© Iva Beranek (Dublin, 4th September, 2015)

I bow to your sorrow

winter leaf simple, by Iva B.

I bow down to your sorrow
but words
they fail me
only an echo of hope
that came from
your release
and the memory
of terror
that brings shudders
to my knees

I bow down my head
and my heart
I genuflect with my
whole being
before you soul
your story has to be told
through those who live on
but words fail me
so I stand in silence
listening to the heartbeats
of your heart
as it died
slowly
in the night
and was born from this
into the eternal
life

© Iva Beranek (Dublin, 27th January 2015, Holocaust Memorial Day)

Even You

See with your heart-woman

If you, even you
Would let a soft voice
of God
Come through to your heart
Silencing the noise of your drums and missiles
For a while
Thick lies that pretend to make who you are
Might dissolve
And reveal the beauty
Hidden inside your soul

If you, even you
Would let love inhabit
The wells of your heart
In which hatred
Found its home
Perhaps
Thick walls which stand around your soul
Might break loose
And show that you are human
Too

If you, even you
Would decide to stand still
And just once
Look into my eyes as if they are yours
Take them as a door to my heart;
Inside of me
You might see desires
That fear
Did not want our hearts to nurture
And maybe for a moment
You would see that
We are but the same

Then, perhaps
The thick clouds of confusion
Might disperse
So we can recognize
Each other as friends
And not claim
To be enemies
Instead

If you, even you
Would let a soft voice
of God
Tell you who you
Really are

© Iva Beranek (Dublin, 12th July 2011)

“If you, even you, had only known on this day what would bring you peace, but now it is hidden from your eyes.” And Jesus wept…

Morning ponderings on life in peace… and the lack of it

Sunset-rises by Iva B.

Sometimes I think I could write a few books just from the thoughts that come to me in the morning hours, walking through the town, observing, remembering or pondering about the world, people living in different places, the same Earth and yet the reality of each country’s circumstances often makes our lives world-apart.

Dublin is a pretty pleasant place to live, for me it is. People are friendly, streets are vibrant and beautiful, while parks, flowers, trees  and the sea help you relax amidst the busyness of life. Sure, Dublin has its problems, every city does, but at least we live in peace.

The other day as I was looking through the kitchen window, beautiful scenery spread itself in front of the house, fields, richly green moist trees, flowers, lilies and roses in bloom, swallows flying around the house, it all looked so peaceful, calm, and yet my thoughts went elsewhere, to places around the world where peace is but a distant dream, places of distress where people have same desires for a fulfilled life as you and me, and yet they live in constant fear because they live in a  country where there is no peace.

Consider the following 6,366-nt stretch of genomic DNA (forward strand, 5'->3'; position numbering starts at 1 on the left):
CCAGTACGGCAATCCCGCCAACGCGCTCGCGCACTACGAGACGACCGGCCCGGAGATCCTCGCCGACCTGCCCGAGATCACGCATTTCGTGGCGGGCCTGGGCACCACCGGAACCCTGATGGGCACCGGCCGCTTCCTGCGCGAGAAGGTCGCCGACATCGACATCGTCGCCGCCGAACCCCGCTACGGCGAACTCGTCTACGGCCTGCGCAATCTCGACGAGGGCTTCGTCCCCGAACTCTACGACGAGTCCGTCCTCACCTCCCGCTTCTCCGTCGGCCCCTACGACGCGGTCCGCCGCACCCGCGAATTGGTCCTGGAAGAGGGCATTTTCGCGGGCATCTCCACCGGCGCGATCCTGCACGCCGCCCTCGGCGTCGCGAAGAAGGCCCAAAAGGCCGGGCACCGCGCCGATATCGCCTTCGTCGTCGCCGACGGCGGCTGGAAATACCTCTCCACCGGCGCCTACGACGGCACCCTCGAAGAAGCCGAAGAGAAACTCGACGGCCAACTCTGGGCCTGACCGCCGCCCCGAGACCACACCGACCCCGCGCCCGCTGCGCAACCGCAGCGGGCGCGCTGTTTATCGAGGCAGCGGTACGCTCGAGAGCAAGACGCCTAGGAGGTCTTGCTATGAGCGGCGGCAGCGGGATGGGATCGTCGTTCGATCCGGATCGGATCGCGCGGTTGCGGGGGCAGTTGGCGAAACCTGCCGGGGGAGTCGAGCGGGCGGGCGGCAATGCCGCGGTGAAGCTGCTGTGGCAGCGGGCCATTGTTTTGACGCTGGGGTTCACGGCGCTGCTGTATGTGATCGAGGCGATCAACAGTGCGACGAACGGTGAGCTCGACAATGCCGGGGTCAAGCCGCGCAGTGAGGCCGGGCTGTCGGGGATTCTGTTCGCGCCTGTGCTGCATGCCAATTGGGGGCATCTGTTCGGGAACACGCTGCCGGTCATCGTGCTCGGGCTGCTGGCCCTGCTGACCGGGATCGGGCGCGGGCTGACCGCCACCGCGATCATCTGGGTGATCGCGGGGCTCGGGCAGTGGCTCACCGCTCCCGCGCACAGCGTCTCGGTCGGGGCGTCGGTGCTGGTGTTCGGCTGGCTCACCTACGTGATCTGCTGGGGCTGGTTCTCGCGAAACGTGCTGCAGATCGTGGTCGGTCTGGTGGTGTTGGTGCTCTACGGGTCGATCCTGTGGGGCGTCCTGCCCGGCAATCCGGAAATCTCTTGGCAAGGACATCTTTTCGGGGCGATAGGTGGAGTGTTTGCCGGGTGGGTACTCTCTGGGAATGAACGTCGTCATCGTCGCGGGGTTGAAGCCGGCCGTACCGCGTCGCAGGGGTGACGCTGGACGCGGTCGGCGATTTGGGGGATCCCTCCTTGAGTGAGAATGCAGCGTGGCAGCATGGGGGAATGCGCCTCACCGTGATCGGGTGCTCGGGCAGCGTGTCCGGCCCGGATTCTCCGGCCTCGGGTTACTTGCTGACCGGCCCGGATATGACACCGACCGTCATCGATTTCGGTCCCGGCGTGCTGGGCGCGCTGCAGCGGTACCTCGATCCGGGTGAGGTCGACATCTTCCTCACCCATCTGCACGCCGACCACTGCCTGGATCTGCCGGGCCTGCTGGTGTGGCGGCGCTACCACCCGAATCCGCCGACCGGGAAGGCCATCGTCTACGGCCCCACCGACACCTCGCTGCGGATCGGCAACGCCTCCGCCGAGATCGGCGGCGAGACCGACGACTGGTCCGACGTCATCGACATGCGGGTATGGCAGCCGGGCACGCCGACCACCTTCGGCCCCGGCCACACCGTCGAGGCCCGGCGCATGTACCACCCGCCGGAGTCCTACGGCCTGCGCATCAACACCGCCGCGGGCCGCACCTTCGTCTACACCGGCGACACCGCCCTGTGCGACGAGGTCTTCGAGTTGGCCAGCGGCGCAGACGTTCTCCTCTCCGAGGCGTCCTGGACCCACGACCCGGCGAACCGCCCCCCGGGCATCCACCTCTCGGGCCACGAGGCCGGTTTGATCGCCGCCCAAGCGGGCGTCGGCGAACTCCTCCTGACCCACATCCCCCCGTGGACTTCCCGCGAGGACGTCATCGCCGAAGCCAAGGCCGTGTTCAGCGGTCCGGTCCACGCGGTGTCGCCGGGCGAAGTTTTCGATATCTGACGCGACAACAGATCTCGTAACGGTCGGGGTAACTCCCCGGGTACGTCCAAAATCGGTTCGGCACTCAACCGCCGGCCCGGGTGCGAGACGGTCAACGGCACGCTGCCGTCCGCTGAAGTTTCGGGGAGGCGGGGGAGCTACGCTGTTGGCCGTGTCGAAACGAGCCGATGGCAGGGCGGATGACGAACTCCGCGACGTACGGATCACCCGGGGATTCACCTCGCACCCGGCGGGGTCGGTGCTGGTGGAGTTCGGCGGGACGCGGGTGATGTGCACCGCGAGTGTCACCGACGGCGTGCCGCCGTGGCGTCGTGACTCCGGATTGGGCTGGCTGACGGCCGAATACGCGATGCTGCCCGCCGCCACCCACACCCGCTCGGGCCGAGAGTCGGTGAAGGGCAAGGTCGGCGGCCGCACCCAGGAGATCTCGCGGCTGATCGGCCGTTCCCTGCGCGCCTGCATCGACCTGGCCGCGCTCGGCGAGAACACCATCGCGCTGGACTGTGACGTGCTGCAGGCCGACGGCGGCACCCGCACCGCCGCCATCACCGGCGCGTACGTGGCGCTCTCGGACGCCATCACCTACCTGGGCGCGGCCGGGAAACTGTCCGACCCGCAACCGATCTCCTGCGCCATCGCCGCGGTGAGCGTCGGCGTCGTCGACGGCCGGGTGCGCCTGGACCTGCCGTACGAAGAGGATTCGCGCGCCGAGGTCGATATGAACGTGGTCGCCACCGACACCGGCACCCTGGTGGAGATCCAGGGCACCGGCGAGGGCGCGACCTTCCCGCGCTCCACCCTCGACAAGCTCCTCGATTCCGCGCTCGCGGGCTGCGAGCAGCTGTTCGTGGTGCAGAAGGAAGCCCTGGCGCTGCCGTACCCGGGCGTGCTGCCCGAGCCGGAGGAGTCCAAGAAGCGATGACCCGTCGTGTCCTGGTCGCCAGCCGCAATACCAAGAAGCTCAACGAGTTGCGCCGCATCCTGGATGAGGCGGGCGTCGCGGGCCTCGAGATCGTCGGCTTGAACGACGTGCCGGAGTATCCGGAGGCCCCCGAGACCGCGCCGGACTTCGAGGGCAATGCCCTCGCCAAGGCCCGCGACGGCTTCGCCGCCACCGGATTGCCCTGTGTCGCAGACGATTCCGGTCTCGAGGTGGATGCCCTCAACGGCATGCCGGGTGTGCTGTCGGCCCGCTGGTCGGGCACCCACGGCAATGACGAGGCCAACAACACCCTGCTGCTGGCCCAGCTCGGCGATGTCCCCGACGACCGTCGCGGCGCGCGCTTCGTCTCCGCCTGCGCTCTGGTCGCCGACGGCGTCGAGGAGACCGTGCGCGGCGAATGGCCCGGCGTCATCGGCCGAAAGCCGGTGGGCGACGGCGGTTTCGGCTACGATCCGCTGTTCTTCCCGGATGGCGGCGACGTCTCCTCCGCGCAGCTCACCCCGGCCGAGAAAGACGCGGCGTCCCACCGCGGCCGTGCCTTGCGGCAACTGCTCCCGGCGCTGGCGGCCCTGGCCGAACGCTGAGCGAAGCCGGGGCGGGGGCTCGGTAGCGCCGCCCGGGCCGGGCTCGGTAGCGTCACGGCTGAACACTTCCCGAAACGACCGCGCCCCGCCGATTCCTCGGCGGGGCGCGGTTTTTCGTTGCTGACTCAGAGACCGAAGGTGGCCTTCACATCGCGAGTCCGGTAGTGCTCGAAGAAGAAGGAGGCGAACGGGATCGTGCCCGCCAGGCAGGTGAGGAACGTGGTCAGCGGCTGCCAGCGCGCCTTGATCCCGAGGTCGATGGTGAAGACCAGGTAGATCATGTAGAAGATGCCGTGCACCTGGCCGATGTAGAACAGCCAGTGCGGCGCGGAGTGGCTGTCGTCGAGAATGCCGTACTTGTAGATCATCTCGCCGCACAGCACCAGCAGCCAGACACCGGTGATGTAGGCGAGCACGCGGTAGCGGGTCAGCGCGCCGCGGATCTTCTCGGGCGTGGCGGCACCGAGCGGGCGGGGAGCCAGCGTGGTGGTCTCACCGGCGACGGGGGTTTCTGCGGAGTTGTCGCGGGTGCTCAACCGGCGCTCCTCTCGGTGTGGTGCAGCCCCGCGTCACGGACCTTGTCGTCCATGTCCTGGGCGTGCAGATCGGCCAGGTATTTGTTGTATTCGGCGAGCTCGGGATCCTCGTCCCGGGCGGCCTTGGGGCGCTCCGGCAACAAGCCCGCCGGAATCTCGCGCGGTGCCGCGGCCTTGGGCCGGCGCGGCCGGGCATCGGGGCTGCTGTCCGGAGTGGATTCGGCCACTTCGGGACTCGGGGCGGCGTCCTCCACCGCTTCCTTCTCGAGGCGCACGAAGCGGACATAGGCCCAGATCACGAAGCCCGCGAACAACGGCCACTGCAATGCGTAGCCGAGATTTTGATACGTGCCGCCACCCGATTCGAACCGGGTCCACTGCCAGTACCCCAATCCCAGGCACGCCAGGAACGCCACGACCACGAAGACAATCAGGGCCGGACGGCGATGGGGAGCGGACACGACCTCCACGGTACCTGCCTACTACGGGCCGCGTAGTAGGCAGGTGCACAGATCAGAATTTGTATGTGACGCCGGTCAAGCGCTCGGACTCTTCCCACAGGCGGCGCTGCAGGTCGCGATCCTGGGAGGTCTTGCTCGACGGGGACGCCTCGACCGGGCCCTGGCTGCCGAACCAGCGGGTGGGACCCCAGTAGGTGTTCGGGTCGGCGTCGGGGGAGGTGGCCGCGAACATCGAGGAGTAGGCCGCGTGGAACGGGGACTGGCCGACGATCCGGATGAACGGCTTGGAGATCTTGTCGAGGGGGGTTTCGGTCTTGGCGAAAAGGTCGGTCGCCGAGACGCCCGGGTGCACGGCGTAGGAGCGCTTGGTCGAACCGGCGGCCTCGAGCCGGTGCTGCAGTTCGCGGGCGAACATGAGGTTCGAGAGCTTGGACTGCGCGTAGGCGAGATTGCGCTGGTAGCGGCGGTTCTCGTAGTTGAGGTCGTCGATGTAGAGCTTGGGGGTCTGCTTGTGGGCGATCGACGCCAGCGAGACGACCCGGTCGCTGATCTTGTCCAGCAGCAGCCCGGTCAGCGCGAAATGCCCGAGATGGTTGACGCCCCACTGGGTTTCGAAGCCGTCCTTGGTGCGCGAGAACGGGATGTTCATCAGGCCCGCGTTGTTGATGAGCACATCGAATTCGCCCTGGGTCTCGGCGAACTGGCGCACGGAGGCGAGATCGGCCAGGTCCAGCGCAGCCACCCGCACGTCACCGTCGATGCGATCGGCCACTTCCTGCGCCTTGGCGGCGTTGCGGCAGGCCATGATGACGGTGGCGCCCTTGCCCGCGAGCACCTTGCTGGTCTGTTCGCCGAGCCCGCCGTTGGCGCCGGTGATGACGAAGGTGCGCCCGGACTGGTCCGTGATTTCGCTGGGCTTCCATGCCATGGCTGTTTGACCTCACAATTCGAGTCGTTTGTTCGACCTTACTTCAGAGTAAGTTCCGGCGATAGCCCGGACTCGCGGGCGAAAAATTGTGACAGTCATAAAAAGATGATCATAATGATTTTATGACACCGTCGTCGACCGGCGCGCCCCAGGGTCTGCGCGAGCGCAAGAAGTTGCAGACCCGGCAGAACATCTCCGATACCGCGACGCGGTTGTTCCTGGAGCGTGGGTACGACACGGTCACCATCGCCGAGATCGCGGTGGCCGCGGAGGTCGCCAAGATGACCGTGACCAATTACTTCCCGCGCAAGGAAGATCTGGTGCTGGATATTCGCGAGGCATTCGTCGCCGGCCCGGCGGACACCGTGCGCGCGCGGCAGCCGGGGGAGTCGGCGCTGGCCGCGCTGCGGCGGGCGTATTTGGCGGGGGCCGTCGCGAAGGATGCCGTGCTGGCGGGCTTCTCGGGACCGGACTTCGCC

When you think of it, life is filled with imbalance. While beauty is a huge part of life, for those of us at least who constantly are on the look out for it, there are realities of less pleasant colours, realities of pain and grief, that make our life on Earth what it is. Sometimes even painful experiences can have hidden beauty in them, they help us grow, show us the strength hidden deep in our core, yet for me there is absolutely nothing beautiful about war.

Enjoying coffee peacefully in one of Dublin’s streets, grateful for graced moments of calm that often touch my heart, I think of the people around the world, people I got to know through the years, many of them now inhabit my heart, from different backgrounds and walks of life; knowing some of the struggles they each face, I wish for more just world, more joy to fill their lives, laughter of children not afraid to play outside, I wish for beauty to bless their hearts, ease their struggles, sooth their pain, I wish for each and every one of them to at least live in places where they are safe.

And so I leave my thoughts unfinished, knowing that in the life’s flow ‘unfinished’ plays integral part; I walk out into the streets of Dublin carrying each of these people in my heart. Know that people you hold dear too, each one of us on this Earth, are held gently in the heart of God, who watches over our stories through His grace, fills the cracks of life with love, and my wish is that we would all know, that His love makes the difference, I wish it would soften the hearts that are cold, and bring more peace to you, to me, to the countries that so deeply long for it. Pray with me for peace….

© Iva Beranek (Dublin, 10th July 2014)
Photo by © Iva B.